Review by Heather Phares
Equally primal, hypnotic, and delicate, First Nation's self-titled debut album expands on the sound they set forth on the Coronation single. There's a field recording intimacy to their experimental folk-rock (which makes their signing to Animal Collective's Paw Tracks label all the more understandable), particularly on the opening track, "Awakes," where the all-female trio's wordless vocalizing and layered percussion does indeed sound like a tribe or a herd of animals shaking off slumber. Even when they sing actual words, as on "Monkey," they still sound more than a little wild. Though Nina Mehta's and Kate Rosko's voices are individually delicate and even a bit on the thin side, they sound strong and tribal when they sing together, and use the contrasts in their tones (one has a sensually smoky voice much like Bardo Pond's Isobel Sollenberger, while the other has a high, keening timbre akin to Kazu Makino of Blonde Redhead) with interesting harmonic and dissonant effects, particularly on "Omen" and "You Can Be." Throughout First Nation, the band uses the same simple elements -- loping, prickly guitars, subtle polyrhythms, massed vocals, and the odd keyboard or flute -- with remarkably complex and versatile-sounding results. "Female Trance," arguably one of First Nation's most immediate tracks, is far from gentle and passive; instead, its witty tango beat and snake-charming melody make it more like a spell being cast or a ritual being performed. Meanwhile, "Child's Eyes"' hopeful lyrics ride rippling guitars, and "Swells" throws ominous electronic noises in the mix. While there's definitely an organic ebb and flow to their songs (epitomized by the aptly and playfully named "Cave Jam"), they're remarkably well edited. "Waterfall," the album's final and longest track, is still a relatively short four and a half minutes long. The brevity of their songs, coupled with the elliptical dream logic on which they run, gives First Nation a mesmerizing tension and makes it a self-assured, unique debut.
[Paw Tracks; 2006]
The name "First Nation" had me thinking of Brightblack Morning Light's Deep Ecology. Song titles like "Cave Jam" coupled with the hoof-n-feather cover art also suggest that this Brooklyn trio's on the increasingly popular back-to-nature kick. Regardless of the sylvan daydreaming, Melissa Livaudais, Nina Mehta, and Kate Rosko are more closely aligned with fellow urban bird watchers Animal Collective (their label honchos) and Our Brother Native (accent on "native") than those soulfully ambient bread-frying river children. Sure, First Nation might be happy to go weekend backpacking with Brightblack, but their sound isn't nearly as complex or satisfying.
In fact, the chirruping crew stocks its cage with fewer sounds than all aforementioned aesthetic/conceptual compadres. Stepping outside our amber waves of grain, Finnish-folk fracturer Islaja offers a closer textural comparison. Imagine Islaja's trio, Hertta Lussu Assa, stranded in a rain forest, reciting Trickster Tales as Raincoats-pitched nursery rhymes.
The album has its moments. For instance, "Awakes", an intro of sorts, is a slow sunrise, opening the powwow with a forked-tongued vocal slap. First Nation is interesting when undergoing this sort of disembodied transmogrification, approximating the birdhouse at the Bronx Zoo. The next song, "Creation (Exquisite)", an off-kilter morning-prayer service built with guitar scrapes and slippery tonal rings, is more of a slightly straight-up, slightly warped neo-folk incantation. The voices don't harmonize seamlessly and that messiness is quite pleasing. Still, like many of the tracks, it lacks a lift-off. Even the best offering, "Female Trance", fails to cast a convincing spell via its catchier Gang Gang Dance two-step.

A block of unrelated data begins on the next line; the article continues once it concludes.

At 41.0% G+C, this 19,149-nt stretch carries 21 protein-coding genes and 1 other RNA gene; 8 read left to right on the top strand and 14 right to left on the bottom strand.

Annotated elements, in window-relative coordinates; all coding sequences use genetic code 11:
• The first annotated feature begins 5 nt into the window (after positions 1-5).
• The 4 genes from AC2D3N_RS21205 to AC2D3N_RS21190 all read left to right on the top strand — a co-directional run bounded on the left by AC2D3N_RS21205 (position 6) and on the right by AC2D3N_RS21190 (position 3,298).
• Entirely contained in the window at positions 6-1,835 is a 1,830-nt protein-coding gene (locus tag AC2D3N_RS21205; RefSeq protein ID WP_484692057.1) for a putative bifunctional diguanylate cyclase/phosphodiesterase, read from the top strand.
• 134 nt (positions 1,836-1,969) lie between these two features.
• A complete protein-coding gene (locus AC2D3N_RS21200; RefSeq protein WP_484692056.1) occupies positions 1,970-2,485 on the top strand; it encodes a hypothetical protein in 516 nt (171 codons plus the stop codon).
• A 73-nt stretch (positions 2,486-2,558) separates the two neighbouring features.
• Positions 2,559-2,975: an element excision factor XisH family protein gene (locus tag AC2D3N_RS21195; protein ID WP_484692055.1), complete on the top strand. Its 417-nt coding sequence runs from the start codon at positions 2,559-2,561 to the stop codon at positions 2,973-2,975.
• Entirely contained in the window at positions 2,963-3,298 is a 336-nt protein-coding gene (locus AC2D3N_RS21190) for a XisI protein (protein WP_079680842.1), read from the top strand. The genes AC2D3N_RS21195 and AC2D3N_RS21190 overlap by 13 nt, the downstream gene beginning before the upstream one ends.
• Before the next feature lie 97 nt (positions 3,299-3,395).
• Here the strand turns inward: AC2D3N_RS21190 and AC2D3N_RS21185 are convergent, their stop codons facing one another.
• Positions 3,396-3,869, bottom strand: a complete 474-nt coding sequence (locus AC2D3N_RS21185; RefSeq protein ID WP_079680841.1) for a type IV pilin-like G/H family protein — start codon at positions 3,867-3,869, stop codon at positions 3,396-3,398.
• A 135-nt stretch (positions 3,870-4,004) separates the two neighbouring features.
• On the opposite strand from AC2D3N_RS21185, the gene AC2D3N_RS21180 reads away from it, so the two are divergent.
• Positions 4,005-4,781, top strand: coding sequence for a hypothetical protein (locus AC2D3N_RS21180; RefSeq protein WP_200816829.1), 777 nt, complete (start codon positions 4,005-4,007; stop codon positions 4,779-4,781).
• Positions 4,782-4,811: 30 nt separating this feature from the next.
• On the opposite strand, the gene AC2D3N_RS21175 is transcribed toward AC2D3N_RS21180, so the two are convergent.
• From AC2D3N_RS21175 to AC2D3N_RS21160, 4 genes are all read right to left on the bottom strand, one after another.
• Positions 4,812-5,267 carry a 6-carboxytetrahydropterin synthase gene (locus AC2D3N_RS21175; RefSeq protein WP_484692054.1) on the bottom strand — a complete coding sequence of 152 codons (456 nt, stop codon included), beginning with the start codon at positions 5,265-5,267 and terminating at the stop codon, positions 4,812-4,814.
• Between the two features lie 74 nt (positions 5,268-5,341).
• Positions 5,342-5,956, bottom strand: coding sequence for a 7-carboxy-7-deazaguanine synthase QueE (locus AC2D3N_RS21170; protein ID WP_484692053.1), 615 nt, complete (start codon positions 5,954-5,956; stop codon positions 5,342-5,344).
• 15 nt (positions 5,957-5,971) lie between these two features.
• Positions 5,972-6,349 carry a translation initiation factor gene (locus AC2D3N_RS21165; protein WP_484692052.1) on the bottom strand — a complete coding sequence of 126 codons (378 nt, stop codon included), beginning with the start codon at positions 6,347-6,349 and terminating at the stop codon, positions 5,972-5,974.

First Nation's overall scrawniness can get boring. "Monkey" meanders as it howls and sighs over noodles and drums; the plodding, flute-laced "Cave Jam" steers listeners into a dead-end rather than some sacred grotto; "Child's Eyes", which feels like some deep-woods musical, pushes toward something skyward-- everyone singing/chanting together-- but swerves into meanderville. It ends with a few seconds of a quietly mixed tribal jam, a sort of campfire raga, and I wish these moments were upped and looped into an endless boogie.
On the freak-pop side is a pair of hook-less tunes reminiscent of Deerhoof: The high-pitched shouts of "Omen" and synthesized junkyard dub of "Swells". On the latter, drums build promisingly, but someone loses time and flails. However, I do like the finale's spastic distorto guitar (I imagine it as one of those with a speaker built into it). Actually, this one reminded me most of Melissa Livaudais' other band, Telepathe, a shamefully overlooked Brooklyn quartet anchored by the excellent drummer/percussionist, Busy Gangnes. First Nation's more skeletal and tentative sound isn't anywhere as pleasing as Telepathe's baroque actions.
I grew up on a farm in the Pine Barrens and can dig this trendy rural thing because it reminds me of home, but the indie bird watching movement still confounds me. There are plenty of trees in Brooklyn, sure, but First Nation were obviously perched elsewhere when they scribbled the creation tale lyrics that shows up on the back of the CD jacket: "They traveled across the / grassy plains grass growing / taller and taller. With each / step losing each other they learned / to listen to the birds," etc. I donned my headdress and tried to recreate the moment in McCarren Park, but a bar-league softball game kept distracting me.
-Brandon Stosuy, July 26, 2006